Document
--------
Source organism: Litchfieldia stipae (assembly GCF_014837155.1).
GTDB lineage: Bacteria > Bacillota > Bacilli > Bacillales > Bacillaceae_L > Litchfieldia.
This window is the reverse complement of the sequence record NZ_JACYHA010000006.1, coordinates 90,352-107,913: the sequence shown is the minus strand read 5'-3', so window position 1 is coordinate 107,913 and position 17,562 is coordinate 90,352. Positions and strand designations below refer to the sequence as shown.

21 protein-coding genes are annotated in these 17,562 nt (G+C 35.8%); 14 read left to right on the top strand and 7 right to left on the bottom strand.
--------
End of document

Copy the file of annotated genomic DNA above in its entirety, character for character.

Source organism: Litchfieldia stipae (assembly GCF_014837155.1).
GTDB lineage: Bacteria > Bacillota > Bacilli > Bacillales > Bacillaceae_L > Litchfieldia.
This window is the reverse complement of the sequence record NZ_JACYHA010000006.1, coordinates 90,352-107,913: the sequence shown is the minus strand read 5'-3', so window position 1 is coordinate 107,913 and position 17,562 is coordinate 90,352. Positions and strand designations below refer to the sequence as shown.

21 protein-coding genes are annotated in these 17,562 nt (G+C 35.8%); 14 read left to right on the top strand and 7 right to left on the bottom strand.